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Newgarden’s Final Corner Surge Delivers Narrow Win Over McLaughlin

Josef Newgarden wins at Texas
Josef Newgarden wins at Texas
Josef Newgarden made a final lap surge to win at Texas. Image courtesy of Joe Skibinski / Penske Entertainment

Josef Newgarden made a dramatic push through the final corner on the last lap to edge Team Penske teammate Scott McLaughlin for the victory in Sunday’s XPEL 375 at Texas Motor Speedway.

McLaughlin led a race-high 186 of 248 laps, but navigating late-race traffic played a role as it allowed Newgarden to reel in his Team Penske teammate to take the win by a narrow 0.0669s at the 1.5-mile oval.

“It was a race of patience, for sure, for us at least,” said Newgarden. “We tried to manage all the way throughout. We had a lot of adversities to work through. We had a right front that was coming apart on the first stint. We got through that. It actually worked out pretty well. We cycled up to second. Scott was way up the road, started closing the gap. Obviously had the big yellow in the middle.

“Kind of the final restart, I just got my doors blown off by everybody. There was a ton of fuel to save at that point. Seemed like no one was worried about doing that right away. I must have went back to sixth or seventh. Kind of methodically got back forward.

“At the end I was like Scott is going to be hard to beat with traffic. He’s been strong this whole time. He was strong last year, strong at the test. I thought if we just had clear running, we would have a great fight. We probably would have been dicing back and forth the entire time.

“It gets so difficult when you have cars that are about to go a lap down, fighting each other. Scott is trying to manage that. Hurts me to be able to close up on end.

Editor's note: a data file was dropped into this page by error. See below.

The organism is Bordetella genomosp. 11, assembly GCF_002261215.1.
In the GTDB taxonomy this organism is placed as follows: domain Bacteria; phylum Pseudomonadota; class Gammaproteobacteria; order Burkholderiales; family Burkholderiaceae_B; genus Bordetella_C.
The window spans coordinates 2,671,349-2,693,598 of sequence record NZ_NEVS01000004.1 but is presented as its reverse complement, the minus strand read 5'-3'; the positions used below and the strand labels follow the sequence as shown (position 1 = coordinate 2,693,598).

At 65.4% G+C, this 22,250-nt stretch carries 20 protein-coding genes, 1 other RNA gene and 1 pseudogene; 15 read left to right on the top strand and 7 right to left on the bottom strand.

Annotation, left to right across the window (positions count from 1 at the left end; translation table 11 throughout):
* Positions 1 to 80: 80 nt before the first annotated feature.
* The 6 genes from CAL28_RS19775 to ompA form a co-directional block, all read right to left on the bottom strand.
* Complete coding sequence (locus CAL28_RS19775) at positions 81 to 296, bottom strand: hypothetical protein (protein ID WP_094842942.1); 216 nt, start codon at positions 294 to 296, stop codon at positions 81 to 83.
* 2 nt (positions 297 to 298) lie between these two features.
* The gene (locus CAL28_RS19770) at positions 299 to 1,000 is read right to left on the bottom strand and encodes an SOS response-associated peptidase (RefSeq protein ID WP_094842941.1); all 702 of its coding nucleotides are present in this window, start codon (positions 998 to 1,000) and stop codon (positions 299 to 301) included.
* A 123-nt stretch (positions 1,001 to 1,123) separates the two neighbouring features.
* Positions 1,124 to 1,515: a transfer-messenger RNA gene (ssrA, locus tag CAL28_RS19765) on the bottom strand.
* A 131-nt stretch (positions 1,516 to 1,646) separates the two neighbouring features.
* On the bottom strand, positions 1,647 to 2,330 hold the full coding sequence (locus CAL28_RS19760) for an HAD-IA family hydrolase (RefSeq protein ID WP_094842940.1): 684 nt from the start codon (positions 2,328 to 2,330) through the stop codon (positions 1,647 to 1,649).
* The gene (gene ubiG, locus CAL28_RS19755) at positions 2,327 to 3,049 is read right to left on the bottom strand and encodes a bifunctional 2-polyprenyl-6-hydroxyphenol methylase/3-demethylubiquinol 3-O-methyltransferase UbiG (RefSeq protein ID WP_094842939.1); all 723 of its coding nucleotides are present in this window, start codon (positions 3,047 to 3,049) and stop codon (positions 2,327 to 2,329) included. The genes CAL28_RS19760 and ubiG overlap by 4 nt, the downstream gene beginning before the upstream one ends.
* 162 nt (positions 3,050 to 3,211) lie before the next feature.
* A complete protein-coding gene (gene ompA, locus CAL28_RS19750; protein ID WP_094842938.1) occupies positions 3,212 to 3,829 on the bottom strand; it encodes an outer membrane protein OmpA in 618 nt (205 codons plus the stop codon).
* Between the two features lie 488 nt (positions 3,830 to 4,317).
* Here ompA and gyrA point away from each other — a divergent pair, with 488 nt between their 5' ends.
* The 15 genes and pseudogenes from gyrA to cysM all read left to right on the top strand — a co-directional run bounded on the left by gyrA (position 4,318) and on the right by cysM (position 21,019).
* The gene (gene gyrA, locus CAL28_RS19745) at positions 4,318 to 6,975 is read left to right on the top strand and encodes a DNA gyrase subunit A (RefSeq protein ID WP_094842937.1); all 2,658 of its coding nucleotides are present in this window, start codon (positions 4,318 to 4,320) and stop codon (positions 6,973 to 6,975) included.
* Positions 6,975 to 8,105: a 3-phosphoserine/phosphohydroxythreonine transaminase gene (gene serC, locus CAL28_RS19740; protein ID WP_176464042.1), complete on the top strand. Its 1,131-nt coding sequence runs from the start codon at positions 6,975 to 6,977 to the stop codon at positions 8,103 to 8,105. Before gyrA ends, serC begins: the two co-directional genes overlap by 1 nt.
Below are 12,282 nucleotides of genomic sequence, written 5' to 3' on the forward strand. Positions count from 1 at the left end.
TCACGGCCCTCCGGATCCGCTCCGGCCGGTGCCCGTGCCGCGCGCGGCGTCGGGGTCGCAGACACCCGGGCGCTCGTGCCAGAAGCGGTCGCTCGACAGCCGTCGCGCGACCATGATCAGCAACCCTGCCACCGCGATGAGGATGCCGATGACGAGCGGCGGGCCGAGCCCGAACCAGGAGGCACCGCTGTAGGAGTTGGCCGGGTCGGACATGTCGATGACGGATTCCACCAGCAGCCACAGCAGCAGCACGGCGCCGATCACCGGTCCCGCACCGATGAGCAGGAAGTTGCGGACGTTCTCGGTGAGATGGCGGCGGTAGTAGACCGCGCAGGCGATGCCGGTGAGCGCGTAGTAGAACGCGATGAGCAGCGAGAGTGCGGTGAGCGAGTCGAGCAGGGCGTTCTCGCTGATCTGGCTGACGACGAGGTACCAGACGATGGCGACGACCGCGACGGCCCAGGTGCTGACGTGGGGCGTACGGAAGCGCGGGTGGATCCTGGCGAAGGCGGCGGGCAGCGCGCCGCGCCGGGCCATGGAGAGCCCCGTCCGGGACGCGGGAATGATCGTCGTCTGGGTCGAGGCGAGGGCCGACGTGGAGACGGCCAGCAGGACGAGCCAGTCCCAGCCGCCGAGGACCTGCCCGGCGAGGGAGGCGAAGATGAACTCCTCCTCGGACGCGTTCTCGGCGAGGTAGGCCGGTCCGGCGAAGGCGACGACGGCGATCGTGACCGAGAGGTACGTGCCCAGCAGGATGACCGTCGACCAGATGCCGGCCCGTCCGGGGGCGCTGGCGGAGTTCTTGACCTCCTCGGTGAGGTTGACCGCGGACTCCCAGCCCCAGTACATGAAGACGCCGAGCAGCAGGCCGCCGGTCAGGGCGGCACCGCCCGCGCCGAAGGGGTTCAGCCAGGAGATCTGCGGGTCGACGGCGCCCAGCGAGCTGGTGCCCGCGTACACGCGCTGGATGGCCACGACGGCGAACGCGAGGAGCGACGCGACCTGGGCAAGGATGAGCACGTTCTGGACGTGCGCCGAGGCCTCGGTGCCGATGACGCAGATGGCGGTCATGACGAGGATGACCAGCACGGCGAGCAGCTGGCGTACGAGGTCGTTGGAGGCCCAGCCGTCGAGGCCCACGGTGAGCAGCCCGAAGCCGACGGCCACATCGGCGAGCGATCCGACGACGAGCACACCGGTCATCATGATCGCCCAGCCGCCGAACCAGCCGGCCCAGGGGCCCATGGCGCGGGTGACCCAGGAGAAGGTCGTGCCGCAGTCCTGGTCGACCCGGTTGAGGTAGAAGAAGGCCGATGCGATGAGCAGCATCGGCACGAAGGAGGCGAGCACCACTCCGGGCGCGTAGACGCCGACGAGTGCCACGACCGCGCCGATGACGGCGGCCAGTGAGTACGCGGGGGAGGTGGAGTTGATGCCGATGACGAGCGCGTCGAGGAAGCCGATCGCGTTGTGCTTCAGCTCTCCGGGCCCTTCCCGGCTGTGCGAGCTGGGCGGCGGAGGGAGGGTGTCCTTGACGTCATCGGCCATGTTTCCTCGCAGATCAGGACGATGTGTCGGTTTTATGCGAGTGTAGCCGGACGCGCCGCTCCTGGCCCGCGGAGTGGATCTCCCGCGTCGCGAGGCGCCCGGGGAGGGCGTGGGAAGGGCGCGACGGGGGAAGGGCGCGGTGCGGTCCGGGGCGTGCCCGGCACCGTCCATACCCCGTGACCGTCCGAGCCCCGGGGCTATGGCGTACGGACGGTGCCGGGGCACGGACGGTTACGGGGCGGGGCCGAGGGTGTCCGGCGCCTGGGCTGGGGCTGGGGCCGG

“At the end, I literally conceded with two laps to go. It’s just not going to happen. I literally almost lost it off four pushing hard to go ahead close. He did a good job. He was in position. He’s in position, he’s going to win this rails, bring it home.

“… I could have kept that mindset. But that mindset changed as soon as I got to corner three. The traffic just presented a great opportunity to really, I don’t want to say the words, but get after it, try to do something to win this race.

“I went high side. If I hit the fence, I hit the fence. Scott is still the winner, it will be a great day for the team. I was so pumped. I’ve never been so excited. I got on the radio like in the middle of (Turns) 3-4, I was like, ‘No way.'”

A methodical day by Marcus Ericsson propelled him to a third-place finish to lead the four-car stable for Chip Ganassi Racing. Will Power ended up fourth, with Scott Dixon fifth.

It was a remarkable sixth-place result for Jimmie Johnson, who was making his oval debut in an Indy car. The seven-time NASCAR Cup Series champion dodged multiple wrecks in the No. 48 CGR Honda and was a consistent mover throughout the last half of the race, coming out on top of on-track battles with Simon Pagenaud, among others.

Reigning NTT IndyCar Series champion Alex Palou finished seventh, followed by Pagenaud.

Santino Ferrucci, who came in as a substitute after Jack Harvey was ruled out this morning after a reevaluation from a heavy crash in final practice on Saturday, finished ninth. Ferrucci started last in the No. 45 Rahal Letterman Lanigan Honda and, like Johnson, survived attrition by getting through multiple crashes to lead the charge for the team.

Rinus VeeKay rounded out the bottom of the top 10 after a day where he made the high line work early and often and was a constant mover throughout.

Overall, the race witnessed a blend of high tire degradation and and strategy, along with a strong head wind going into Turn 1. Those combinations led to an action-packed race that also featured multiple wrecks. The most significant came after a Lap 129 restart where Devlin DeFrancesco dove under Graham Rahal and Helio Castroneves into Turn 3, which resulted in all three crashing out of the race.

Pole-sitter Felix Rosenqvist suffered a mechanical failure and retired after 138 laps. It was also a rough outing for his Arrow McLaren SP teammate and last year’s TMS race winner Pato O’Ward, who saw his early push towards the front halted after hitting his left-front tire changer and received a penalty to restart at the rear of the field. He ended up finishing 15th.

Other notables included Alexander Rossi, was the first retirement of the race after a battery issue after 11 laps.


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